Glitchlette: Today’s medicine

Good Glitchlette - Erem Kincaid web

by McKenna Cardwell

photo by Erem Kinkaid

Medicine can come in various forms. Prescriptions, sure. Laughter, yes. Fresh air, of course.

For Autumn Marceau, her medicine has taken the form of creating music. In order to combat both insomnia and ADHD, Marceau harnesses her creative mind and musical talent to craft ridiculously catchy, soul-touching tracks.

Sitting across from her, Marceau’s bright red/orange hair contrasts with the deep teal walls of The Black Drop coffeehouse downtown. The sun is steaming in the windows, it’s one of the first sunny days of spring, and the shop is bustling with customers.

“Having ADHD is a blessing and a curse,” Marceau said, raising her voice above the surrounding conversations. “Our brains are aching for stimuli all the time, so when we find something that we are really interested in, it’s almost like a drug where you simply can’t stop learning.”

Using the introduction to the Ableton Live program she received as a birthday present, Marceau taught herself to create bittersweet, achingly beautiful electronic music under the artist name Glitchlette.

Stretching her creative muscles, she recently released the demo to her second single on March 19. The track, titled “SHROUD,” highlights her ethereal vocals and shows off her knack for assembling clean, effective song structures. The sound, she classifies as synthpop, places herself a fair distance away from where her musical career began.

Born in her grandparents’ house in Ferndale, Marceau has lived in the Bellingham area her entire life. In high school, she became well-versed in classical music through playing the cello.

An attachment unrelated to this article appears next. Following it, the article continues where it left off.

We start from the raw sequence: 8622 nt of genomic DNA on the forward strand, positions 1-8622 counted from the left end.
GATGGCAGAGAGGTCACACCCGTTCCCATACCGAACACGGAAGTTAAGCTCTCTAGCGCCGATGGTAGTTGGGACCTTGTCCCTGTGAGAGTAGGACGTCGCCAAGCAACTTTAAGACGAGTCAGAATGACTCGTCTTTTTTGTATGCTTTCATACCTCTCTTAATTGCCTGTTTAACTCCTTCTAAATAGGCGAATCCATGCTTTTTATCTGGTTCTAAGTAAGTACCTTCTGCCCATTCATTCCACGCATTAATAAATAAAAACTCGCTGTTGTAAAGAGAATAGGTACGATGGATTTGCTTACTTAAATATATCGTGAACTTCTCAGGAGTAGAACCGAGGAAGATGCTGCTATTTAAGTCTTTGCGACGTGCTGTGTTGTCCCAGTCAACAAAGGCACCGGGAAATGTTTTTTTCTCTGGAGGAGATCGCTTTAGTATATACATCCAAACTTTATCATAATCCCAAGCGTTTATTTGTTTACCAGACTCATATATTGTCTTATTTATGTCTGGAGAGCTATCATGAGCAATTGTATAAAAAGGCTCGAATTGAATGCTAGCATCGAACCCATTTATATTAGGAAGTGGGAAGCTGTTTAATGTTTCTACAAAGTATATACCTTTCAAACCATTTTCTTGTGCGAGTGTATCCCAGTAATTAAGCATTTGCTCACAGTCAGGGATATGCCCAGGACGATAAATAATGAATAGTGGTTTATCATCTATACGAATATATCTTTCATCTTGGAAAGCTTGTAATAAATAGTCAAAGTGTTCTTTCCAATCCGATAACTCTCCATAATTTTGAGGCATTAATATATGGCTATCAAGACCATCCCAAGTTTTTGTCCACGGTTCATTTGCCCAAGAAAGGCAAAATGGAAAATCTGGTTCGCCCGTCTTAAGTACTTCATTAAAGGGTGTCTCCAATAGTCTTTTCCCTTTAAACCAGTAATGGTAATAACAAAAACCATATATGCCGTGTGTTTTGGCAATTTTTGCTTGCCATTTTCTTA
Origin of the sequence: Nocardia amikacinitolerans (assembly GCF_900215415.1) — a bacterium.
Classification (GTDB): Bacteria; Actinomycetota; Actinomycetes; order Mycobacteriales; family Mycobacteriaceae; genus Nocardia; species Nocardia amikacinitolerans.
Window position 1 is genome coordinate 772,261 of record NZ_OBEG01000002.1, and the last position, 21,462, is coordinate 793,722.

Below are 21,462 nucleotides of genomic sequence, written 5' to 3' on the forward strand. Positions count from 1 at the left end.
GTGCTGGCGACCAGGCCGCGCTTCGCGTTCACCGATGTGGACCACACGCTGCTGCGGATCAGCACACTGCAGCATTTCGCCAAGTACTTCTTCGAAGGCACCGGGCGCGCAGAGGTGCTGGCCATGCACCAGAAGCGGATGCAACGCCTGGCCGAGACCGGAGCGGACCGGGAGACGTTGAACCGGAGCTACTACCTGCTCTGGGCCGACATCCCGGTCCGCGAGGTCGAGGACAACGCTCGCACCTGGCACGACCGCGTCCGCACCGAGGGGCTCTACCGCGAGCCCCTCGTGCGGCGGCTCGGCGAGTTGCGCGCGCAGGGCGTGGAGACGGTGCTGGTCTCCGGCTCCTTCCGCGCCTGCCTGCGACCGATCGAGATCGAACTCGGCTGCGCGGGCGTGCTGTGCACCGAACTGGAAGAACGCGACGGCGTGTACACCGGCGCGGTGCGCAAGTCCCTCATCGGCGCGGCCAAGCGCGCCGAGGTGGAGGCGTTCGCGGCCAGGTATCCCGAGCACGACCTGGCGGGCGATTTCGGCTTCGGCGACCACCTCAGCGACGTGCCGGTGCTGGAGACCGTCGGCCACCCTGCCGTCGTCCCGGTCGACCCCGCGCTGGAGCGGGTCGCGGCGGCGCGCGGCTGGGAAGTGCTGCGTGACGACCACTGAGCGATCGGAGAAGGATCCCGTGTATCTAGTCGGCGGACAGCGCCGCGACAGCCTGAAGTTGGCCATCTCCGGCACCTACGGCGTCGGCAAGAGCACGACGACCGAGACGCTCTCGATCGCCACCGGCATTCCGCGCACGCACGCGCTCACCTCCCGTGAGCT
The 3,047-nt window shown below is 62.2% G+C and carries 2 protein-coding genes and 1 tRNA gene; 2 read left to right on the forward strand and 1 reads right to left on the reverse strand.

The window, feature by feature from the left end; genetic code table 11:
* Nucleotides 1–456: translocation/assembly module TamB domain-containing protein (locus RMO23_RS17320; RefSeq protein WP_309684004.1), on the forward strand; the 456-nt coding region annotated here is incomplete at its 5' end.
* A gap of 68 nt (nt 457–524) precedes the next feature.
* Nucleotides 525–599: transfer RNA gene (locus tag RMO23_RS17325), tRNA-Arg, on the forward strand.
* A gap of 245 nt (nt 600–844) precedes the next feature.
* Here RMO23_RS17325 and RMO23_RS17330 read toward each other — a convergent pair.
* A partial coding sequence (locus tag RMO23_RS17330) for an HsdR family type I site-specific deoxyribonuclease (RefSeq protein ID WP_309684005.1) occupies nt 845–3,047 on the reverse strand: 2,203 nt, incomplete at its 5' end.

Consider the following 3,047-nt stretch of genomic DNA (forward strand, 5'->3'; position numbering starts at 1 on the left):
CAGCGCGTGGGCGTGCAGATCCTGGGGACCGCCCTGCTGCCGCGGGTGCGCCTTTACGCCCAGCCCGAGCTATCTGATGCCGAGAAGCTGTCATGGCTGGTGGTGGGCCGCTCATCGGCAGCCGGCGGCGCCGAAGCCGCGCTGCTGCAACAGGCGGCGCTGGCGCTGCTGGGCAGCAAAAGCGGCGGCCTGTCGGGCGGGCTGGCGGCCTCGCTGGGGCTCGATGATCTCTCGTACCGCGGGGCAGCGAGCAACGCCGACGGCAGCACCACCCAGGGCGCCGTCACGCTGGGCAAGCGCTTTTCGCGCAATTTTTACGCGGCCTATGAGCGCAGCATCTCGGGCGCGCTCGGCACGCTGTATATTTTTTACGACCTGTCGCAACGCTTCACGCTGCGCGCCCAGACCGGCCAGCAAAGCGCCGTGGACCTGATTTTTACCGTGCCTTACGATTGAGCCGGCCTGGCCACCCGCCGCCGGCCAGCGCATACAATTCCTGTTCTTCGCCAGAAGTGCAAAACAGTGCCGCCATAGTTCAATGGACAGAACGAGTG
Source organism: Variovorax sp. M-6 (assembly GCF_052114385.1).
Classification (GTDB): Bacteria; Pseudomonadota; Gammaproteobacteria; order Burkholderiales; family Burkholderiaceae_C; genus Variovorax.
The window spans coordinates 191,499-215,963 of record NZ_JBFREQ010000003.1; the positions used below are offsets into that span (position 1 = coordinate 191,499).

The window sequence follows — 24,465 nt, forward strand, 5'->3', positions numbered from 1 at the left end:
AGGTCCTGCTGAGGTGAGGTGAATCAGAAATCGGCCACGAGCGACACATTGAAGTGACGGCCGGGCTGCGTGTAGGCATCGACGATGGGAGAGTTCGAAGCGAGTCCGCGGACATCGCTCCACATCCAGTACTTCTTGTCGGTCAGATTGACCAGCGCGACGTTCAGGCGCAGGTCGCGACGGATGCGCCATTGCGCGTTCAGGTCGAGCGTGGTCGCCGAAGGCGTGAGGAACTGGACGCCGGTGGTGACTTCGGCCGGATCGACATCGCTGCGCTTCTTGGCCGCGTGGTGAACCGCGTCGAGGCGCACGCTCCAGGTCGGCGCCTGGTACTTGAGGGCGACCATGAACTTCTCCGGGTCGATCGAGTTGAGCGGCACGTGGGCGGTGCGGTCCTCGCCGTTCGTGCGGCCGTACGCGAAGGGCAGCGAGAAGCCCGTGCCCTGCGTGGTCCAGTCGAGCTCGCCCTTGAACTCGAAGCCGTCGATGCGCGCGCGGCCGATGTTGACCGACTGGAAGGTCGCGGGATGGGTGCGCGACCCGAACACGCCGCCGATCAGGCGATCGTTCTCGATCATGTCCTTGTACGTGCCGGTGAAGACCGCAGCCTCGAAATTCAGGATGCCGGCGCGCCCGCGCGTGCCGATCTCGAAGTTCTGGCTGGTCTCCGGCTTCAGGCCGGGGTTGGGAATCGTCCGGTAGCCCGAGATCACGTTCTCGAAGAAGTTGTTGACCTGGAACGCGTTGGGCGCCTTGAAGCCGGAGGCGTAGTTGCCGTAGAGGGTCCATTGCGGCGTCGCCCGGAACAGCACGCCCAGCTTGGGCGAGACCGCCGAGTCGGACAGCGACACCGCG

Nearly two and a half years ago, Marcaeu made the decision to trade in the cello for a bass and played with a band called Harpy. She said the transition was both refreshing and relatively seamless. While playing with the band, she began to look at music through a new lens – taking on the perspective as a writer rather than just a listener.

“I realized I could write music from my heart and soul – wow, that’s so cheesy,” Marceau laughed. “I started playing music that was mine, rather than stuff like Tchaikovsky. I mean that’s fun and all, I love Pyotr, but writing my own music was really eye-opening.”

Together, Heartbeat played music for around a year until they disbanded and everyone went their separate ways.

“We wanted different things, it was a very mutual, amicable breakup. But I had all of these songs of Heartbeat that now I didn’t know what to do with,” Marceau said in between sips of iced coffee.

Originally set on creating music that edges on ominous and scary, she instead found herself naturally gravitating instead toward lighter, pop music. Marceau said she tended to overthink the technical elements when creating darker music. So she pursued the music she found fun to make and began experimenting with different syths and elements of 80s pop music.

Mirroring her personable character, Marceau adds elements of humanity and reality in throughout the electronic beats. For example, in her first single, gymnos, there is a sample of a washing machine added in.

“I’m constantly exploring new styles, bouncing around all the time,” Marceau said. “I’ll mess around with an R&B drum sound and the next day I’ll want to create a super dance-y, pop-y song.”

While she is continually influenced by different genres and said she hasn’t completely developed her own sound just yet, Marceau is presently trying her hand at incorporating elements of pop music. The upbeat, sing-song structures juxtapose her emotionally raw lyrics and somber vocals. The end result is a grounded sound that is, uniquely Glitchlette.

“There is a psychological goal behind pop music that I find to be fascinating,” Marceau said. “Essentially, it gets you addicted to the song. It’s why they’re all so infectiously catchy.”

Looking forward, she wants to continue working on perfecting her mastering skills and expanding her body of music.

“Everyone has the capacity to write and create their own music, whether or not they think they can,” Marceau said. “I just want to be an example of that, and to be someone who inspires other to do it was well.”

Glitchlette’s first full-length EP was released April 27. Follow her Facebook page or bandcamp at glitchlette.bandcamp.com.